3) Molycorp does not manufacture magnets. It acquired Neo Material Technologies which has a division, Magnequench, that produces Nd-Fe-B powders that are used in the production of polymer-bonded magnets by its customers.

    4) Magnequench powders indeed contain little to no heavy rare earths, while achieving similar coercivities to a subset of sintered Nd-Fe-B magnet grades. They don't replace all sintered Nd-F-B magnet grades, however, and applications that require particularly high magnetic field strengths, or particularly high coercivities, still require sintered, not polymer-bonded Nd-Fe-B magnets.
    Jan 29 03:41 PM | 13 Likes Like |Link to Comment
  • Why Rare Earth Prices Are Poised To Rebound And Who Stands To Benefit [View article]
    Confirming my earlier point - that supply has NOT been reduced:

    "Despite the expansion, analysts say nearly two-thirds of China's production facilities will remain idle.

    China has more than 110 rare earth melting and separating firms, with a combined production capacity of 300,000 tonnes annually, but global demand for these minerals has stood at 120,000 tonnes on average over the past few years, said Ma Rongzhang, secretary general of the Association of China Rare Earth Industry."

    http://bit.ly/1bV6Oo5
    Dec 20 11:02 AM | Likes Like |Link to Comment
  • REE/Strategic Minerals Concentrator, September 12, 2013 [View instapost]
    As I mentioned in a comment on the article - it should be noted that Tasman and Flinders have four directors and a corporate secretary in common. In addition, the wholly owned Sweden-based subsidiary running the Tasman projects is helmed by a director of the wholly owned Sweden-based subsidiary running the Flinders projects.
    Dec 14 09:05 AM | 3 Likes Like |Link to Comment
  • Why Rare Earth Prices Are Poised To Rebound And Who Stands To Benefit [View article]
    No, the capacity was not being used. That's the point.
    Dec 13 09:16 AM | Likes Like |Link to Comment
  • Why Rare Earth Prices Are Poised To Rebound And Who Stands To Benefit [View article]
    Consolidation has led to a reduction in excess production capacity, not to actual supply.
    Dec 11 10:25 PM | Likes Like |Link to Comment
  • Why Rare Earth Prices Are Poised To Rebound And Who Stands To Benefit [View article]
    1) OK, but the basket price is a different matter - you specifically referred to lanthanum needing to be $10/kg to be economical. I am curious to know from where you got this specific number?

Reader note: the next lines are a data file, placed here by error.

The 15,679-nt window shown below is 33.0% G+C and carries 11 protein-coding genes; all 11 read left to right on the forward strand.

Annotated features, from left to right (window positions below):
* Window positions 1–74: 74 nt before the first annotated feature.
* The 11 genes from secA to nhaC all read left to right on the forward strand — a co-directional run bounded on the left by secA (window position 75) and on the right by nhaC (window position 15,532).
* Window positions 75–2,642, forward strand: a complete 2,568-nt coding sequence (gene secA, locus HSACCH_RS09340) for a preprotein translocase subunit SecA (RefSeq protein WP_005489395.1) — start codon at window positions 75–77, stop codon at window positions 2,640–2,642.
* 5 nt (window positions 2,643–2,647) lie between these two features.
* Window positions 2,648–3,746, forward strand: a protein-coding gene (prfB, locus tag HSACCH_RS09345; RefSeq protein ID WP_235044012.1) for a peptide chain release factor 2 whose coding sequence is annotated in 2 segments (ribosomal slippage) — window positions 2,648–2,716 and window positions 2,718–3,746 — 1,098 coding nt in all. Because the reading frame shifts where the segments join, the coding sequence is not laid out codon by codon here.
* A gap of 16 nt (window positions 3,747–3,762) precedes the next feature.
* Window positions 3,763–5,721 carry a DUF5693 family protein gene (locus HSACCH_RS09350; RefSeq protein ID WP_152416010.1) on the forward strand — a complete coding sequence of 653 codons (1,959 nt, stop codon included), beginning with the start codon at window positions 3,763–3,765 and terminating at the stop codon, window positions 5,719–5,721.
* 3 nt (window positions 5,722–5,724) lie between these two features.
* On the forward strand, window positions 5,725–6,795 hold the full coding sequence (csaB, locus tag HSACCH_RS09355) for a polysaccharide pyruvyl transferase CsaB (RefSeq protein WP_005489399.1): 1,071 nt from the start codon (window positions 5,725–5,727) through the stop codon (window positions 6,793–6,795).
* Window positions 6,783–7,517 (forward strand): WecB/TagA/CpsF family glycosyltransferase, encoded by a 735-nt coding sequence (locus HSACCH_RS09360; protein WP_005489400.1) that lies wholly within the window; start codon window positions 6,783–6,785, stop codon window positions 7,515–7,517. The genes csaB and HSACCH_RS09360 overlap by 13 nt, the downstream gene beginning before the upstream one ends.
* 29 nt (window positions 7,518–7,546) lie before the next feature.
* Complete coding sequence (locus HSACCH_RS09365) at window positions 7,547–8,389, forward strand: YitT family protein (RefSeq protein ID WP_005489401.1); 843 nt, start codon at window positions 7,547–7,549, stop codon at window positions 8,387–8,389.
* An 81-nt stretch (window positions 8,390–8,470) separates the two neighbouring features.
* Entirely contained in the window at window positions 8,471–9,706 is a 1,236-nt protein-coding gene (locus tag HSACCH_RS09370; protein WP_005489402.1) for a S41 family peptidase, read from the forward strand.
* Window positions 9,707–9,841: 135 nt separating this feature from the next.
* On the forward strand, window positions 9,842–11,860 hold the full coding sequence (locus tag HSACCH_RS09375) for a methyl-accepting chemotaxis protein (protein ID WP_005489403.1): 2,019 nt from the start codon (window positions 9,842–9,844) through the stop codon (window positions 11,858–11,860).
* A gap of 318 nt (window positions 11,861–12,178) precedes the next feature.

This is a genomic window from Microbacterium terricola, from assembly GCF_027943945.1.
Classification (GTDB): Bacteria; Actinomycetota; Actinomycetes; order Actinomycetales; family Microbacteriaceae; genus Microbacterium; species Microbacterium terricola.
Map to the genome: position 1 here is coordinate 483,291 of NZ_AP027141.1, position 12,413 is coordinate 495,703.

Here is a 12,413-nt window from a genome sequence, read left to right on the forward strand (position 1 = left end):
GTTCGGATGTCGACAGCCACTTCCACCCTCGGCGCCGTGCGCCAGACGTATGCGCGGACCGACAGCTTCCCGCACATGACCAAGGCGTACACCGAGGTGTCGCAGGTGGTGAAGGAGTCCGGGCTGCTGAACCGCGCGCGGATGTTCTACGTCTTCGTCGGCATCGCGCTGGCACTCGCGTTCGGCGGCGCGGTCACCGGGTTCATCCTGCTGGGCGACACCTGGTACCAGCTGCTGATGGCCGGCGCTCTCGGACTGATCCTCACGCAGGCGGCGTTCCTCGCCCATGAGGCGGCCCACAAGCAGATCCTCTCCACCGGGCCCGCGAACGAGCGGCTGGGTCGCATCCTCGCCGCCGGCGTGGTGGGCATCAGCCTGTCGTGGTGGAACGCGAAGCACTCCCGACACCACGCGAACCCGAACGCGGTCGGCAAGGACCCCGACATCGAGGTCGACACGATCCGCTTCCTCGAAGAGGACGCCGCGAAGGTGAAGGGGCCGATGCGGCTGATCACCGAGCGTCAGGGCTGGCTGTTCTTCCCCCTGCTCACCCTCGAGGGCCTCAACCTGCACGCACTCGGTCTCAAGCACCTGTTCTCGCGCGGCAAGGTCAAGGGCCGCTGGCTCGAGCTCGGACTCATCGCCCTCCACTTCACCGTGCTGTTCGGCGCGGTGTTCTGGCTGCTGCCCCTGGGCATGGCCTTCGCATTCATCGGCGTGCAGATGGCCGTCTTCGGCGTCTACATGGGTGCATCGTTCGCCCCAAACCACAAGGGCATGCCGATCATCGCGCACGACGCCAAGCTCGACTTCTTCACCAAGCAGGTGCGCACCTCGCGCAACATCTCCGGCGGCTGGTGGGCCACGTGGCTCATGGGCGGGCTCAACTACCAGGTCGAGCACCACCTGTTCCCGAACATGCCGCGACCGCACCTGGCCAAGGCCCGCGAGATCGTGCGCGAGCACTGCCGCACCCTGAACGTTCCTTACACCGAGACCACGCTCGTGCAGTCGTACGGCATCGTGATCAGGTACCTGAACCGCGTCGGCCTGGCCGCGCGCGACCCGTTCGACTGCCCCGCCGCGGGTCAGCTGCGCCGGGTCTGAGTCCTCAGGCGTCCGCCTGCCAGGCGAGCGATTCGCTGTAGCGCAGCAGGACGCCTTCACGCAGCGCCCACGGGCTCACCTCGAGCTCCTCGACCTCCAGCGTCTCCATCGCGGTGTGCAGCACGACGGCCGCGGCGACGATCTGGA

2) Reduction in production capacity in China has only affected the excess capacity that was previously in place. There was evidence of 100-200% overcapacity in production prior to the consolidation and new rules governing minimum production output. I see little indication that this consolidation has or will eat into the capacity required to match demand, or that it will even come close - based on current estimates or even projections out to 2016 or beyond.

    In the past few years, demand has been most directly affected by price, not supply. The price spike in 2011 was caused by folks thinking that the sky was falling as a result of lowered export quotas, despite there being no actual changes in supply or other supply issues. This is reinforced by the fact that the prices began a sharp decline immediately after the second set of quotas were announced for 2011.

    Industry end users are concerned about availability of supply, but I've found that the price of rare earths is a far greater driver of their behavior and intention. Ultimately though, there are no supply issues, if you're willing to pay the going rate.
    Dec 11 12:25 PM | Likes Like |Link to Comment
  • Why Rare Earth Prices Are Poised To Rebound And Who Stands To Benefit [View article]
    Two questions for the author:

    1) You state that prices of $10 / kg for lanthanum (oxide) are "not economically for producers". On what basis are you making this statement?

    2) You state that "Molycorp and Lynas coming online is a catalyst for prices to increase, not decline". The result of them coming on stream is greater supply of certain materials. How does having a greater supply lead to higher, not lower prices?
    Dec 10 07:54 PM | Likes Like |Link to Comment